Premier Ace Magashule has promised to build four new classrooms for Bansvlei Combined School in Mangaung, 10 kilometres to the south of Bloemfontein city centre.
He made this undertaking when he visited the farm school on the first day of the 2015 school calendar on Wednesday morning.
Magashule also promised to organise a tour to India for the school’s mathematics and science teachers in order to improve their knowledge of the subjects, something which he said will trickle down as a benefit to the students.
Bansvlei, which was originally built to accommodate 560 students, now has an enrolment of 801 learners.
This has inevitably resulted in overpopulated classrooms which make teaching and learning difficult for both subject instructors and the learners.
“We are going to build more classrooms for this school,” Magashule said.
“Despite them being a farm school, they have managed to improve their 14 percent matric pass rate in 2011 to a 100 percent in 2013, and a good 82 percent for the 2014 matric examinations,” the premier added.
“We will also organise a tour for your teachers, maybe during school holidays, to sharpen their understanding of the subjects to benefit the learners.”
Magashule said the extra classrooms should be ready for use by the end of the 2014/15 financial year.
“The appointment of the contractor to carry out the construction should be completed in the next three months,” he said.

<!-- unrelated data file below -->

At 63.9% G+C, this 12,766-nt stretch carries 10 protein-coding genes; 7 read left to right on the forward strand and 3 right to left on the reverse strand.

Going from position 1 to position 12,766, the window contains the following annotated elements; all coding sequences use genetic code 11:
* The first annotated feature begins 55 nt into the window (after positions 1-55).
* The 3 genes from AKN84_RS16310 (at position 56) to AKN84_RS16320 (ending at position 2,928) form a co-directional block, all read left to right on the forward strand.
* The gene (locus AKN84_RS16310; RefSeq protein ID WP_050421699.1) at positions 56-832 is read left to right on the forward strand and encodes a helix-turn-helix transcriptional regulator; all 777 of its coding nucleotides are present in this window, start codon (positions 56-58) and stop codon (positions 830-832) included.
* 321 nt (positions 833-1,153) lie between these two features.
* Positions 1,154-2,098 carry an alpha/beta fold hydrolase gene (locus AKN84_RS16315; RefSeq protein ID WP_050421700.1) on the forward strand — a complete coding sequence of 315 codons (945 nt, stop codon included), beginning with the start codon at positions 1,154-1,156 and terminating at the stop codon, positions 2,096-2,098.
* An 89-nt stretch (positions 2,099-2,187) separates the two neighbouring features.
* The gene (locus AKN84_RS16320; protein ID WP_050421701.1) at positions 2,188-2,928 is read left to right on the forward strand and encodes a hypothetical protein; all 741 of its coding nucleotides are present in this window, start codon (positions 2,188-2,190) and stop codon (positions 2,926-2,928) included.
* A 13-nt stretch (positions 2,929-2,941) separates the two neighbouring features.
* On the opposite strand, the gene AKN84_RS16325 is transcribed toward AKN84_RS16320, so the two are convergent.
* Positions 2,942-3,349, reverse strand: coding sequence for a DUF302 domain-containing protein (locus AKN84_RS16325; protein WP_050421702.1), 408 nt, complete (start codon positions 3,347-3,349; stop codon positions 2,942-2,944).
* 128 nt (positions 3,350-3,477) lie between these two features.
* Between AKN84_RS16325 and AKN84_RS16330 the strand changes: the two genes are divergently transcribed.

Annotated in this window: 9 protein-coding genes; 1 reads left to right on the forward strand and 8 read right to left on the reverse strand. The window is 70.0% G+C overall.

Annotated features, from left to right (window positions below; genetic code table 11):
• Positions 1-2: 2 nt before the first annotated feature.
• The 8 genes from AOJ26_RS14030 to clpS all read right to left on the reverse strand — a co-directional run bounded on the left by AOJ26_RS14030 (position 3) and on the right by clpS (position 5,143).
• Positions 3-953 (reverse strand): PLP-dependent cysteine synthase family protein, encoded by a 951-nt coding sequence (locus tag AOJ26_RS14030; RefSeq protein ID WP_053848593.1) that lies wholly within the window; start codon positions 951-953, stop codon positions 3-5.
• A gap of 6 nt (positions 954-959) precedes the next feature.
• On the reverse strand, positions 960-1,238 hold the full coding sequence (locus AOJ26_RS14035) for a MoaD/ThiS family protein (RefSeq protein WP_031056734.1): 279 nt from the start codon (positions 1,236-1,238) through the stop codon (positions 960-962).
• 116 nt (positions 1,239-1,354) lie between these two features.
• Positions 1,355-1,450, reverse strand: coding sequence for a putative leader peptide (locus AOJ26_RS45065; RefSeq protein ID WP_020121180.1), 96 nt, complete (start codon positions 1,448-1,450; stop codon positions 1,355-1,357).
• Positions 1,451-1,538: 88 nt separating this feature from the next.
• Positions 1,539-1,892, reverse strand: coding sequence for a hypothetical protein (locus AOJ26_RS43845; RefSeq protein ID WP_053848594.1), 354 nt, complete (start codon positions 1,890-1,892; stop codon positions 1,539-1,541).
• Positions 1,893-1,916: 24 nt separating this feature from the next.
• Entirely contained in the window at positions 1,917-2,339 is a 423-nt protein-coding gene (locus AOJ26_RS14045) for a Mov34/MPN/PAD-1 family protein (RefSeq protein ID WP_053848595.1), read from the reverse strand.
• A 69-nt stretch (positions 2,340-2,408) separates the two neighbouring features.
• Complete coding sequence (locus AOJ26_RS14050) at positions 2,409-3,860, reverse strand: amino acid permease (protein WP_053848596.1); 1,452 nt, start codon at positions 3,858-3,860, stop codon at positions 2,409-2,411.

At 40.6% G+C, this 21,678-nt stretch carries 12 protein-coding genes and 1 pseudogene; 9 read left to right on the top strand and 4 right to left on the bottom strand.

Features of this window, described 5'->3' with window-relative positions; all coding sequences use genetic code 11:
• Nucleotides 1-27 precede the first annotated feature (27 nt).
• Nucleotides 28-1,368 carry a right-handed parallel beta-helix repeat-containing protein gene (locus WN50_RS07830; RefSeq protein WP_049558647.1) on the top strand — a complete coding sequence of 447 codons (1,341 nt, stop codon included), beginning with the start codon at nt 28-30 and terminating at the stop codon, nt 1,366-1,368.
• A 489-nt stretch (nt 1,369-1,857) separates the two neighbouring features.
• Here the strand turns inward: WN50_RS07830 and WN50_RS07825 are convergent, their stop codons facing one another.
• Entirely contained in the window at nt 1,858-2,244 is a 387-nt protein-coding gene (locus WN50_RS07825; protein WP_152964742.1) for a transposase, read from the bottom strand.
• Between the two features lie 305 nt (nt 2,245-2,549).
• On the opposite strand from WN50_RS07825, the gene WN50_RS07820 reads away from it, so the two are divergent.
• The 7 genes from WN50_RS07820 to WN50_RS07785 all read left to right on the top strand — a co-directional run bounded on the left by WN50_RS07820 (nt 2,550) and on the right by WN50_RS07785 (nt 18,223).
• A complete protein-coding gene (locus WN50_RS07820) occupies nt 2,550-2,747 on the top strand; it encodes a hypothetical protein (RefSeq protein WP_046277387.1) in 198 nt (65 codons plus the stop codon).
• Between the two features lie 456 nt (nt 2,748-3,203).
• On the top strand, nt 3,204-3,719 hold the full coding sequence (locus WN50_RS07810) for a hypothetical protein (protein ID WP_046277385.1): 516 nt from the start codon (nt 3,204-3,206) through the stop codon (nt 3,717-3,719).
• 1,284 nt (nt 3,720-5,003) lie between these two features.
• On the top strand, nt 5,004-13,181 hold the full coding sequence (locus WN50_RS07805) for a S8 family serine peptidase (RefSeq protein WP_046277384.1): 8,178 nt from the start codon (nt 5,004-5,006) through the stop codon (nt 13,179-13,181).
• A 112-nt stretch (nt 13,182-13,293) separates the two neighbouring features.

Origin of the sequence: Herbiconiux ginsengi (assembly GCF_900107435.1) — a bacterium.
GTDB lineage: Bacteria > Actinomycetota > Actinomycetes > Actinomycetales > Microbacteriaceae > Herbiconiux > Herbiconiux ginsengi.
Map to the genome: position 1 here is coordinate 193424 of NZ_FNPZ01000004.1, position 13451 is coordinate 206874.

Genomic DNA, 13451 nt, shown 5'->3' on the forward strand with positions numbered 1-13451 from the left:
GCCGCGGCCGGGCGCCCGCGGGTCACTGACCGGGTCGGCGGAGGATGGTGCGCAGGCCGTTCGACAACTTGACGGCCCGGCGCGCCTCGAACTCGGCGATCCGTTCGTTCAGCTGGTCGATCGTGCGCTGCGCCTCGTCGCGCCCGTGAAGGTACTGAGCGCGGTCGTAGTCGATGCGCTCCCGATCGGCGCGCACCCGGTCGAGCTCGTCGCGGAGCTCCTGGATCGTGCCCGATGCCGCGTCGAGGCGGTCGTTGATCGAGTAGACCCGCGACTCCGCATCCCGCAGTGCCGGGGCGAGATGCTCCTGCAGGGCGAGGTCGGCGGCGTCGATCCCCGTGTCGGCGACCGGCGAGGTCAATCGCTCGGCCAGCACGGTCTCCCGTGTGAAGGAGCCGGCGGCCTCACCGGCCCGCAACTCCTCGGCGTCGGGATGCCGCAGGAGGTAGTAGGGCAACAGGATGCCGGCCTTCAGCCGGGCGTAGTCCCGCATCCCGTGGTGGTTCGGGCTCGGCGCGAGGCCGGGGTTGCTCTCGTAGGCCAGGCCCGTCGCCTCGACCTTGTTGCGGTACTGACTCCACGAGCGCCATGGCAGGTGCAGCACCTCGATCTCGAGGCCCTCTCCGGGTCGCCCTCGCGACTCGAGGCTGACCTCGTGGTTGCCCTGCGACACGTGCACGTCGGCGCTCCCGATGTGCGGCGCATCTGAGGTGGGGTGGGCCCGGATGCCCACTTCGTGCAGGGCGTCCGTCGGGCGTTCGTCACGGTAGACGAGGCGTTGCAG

Magashule said he was at the school to motivate and encourage both teachers and learners to start their new school year with the energy and zest that will see them improve further on the results they have been getting in the past years.
He said schools catering for farm dwellers are going to form part of his focus this year as they had been left out in the periphery in terms of infrastructure development and help for students to carry their studies further at tertiary institutions.
“Farm schools are going to be my passion for the year and I will organise special bursaries for those wishing to study further from these schools because for far too long now they have had no one giving them bursaries and necessary help to improve their lot in life,” the premier said.
He added that Bansvlei, which out-performed most other schools in the province in the matric examinations, must be cautious not to enrol too many students from the townships around Mangaung at the expense of students from nearby farming communities.
Magashule said because of poor results at some township schools, parents feel they have to take their children to performing schools outside of the areas in which they live.
“If we are going to have the majority of students here coming from the townships instead of the farms, why bother to build a school here which we want to cater for the poorest of the poor?” he said.
“We should be able to turn around the fortunes of poor performing schools so that township pupils can study near where they live instead of coming to farms to access good education.”
During the visit, Magashule also inspected the school’s new boarding quarters which are being built at a cost of R40-million.
“We are happy, we are looking forward to a more productive year and I must say that being visited by the premier of the province on the first day of schooling is a real morale booster which we hope to build on for the rest of the year,” Bansvlei principal Tau Seheri said.
Andile Sefadi, a Grade 8 pupil at the school who dreams of becoming a professional rugby player and a mechanical engineer in the future, had the luxury of sharing his desk with Magashule during the visit.
“I only knew the premier from television news and photographs, but for him to come into my class and sit and talk with me, that I will never forget,” said the young lad.
Magashule was accompanied to the school by radio personality and member of his intervention unit, Thuso Motaung.